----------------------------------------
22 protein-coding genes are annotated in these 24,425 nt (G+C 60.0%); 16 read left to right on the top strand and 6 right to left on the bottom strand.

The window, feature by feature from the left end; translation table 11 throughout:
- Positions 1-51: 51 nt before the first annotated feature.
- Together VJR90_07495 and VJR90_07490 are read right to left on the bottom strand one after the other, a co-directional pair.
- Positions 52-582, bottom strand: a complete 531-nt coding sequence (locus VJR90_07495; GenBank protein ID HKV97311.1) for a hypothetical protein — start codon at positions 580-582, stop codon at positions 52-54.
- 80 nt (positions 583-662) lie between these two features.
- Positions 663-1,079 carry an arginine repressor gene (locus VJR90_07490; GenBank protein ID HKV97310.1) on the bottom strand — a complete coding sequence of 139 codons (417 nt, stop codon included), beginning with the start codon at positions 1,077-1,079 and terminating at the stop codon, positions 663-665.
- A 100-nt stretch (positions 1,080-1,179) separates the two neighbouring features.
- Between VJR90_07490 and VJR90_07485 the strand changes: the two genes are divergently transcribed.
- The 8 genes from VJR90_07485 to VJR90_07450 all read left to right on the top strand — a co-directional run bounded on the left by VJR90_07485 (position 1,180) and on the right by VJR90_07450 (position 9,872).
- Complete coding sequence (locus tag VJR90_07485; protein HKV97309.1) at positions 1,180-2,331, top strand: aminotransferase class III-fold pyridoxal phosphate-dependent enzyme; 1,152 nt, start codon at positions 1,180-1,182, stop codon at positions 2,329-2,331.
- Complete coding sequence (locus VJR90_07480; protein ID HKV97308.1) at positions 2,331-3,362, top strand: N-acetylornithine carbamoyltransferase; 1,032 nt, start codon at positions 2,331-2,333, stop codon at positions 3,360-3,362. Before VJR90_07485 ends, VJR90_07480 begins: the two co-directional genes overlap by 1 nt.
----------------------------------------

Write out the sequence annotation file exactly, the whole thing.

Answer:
22 protein-coding genes are annotated in these 24,425 nt (G+C 60.0%); 16 read left to right on the top strand and 6 right to left on the bottom strand.

The window, feature by feature from the left end; translation table 11 throughout:
- Positions 1-51: 51 nt before the first annotated feature.
- Together VJR90_07495 and VJR90_07490 are read right to left on the bottom strand one after the other, a co-directional pair.
- Positions 52-582, bottom strand: a complete 531-nt coding sequence (locus VJR90_07495; GenBank protein ID HKV97311.1) for a hypothetical protein — start codon at positions 580-582, stop codon at positions 52-54.
- 80 nt (positions 583-662) lie between these two features.
- Positions 663-1,079 carry an arginine repressor gene (locus VJR90_07490; GenBank protein ID HKV97310.1) on the bottom strand — a complete coding sequence of 139 codons (417 nt, stop codon included), beginning with the start codon at positions 1,077-1,079 and terminating at the stop codon, positions 663-665.
- A 100-nt stretch (positions 1,080-1,179) separates the two neighbouring features.
- Between VJR90_07490 and VJR90_07485 the strand changes: the two genes are divergently transcribed.
- The 8 genes from VJR90_07485 to VJR90_07450 all read left to right on the top strand — a co-directional run bounded on the left by VJR90_07485 (position 1,180) and on the right by VJR90_07450 (position 9,872).
- Complete coding sequence (locus tag VJR90_07485; protein HKV97309.1) at positions 1,180-2,331, top strand: aminotransferase class III-fold pyridoxal phosphate-dependent enzyme; 1,152 nt, start codon at positions 1,180-1,182, stop codon at positions 2,329-2,331.
- Complete coding sequence (locus VJR90_07480; protein ID HKV97308.1) at positions 2,331-3,362, top strand: N-acetylornithine carbamoyltransferase; 1,032 nt, start codon at positions 2,331-2,333, stop codon at positions 3,360-3,362. Before VJR90_07485 ends, VJR90_07480 begins: the two co-directional genes overlap by 1 nt.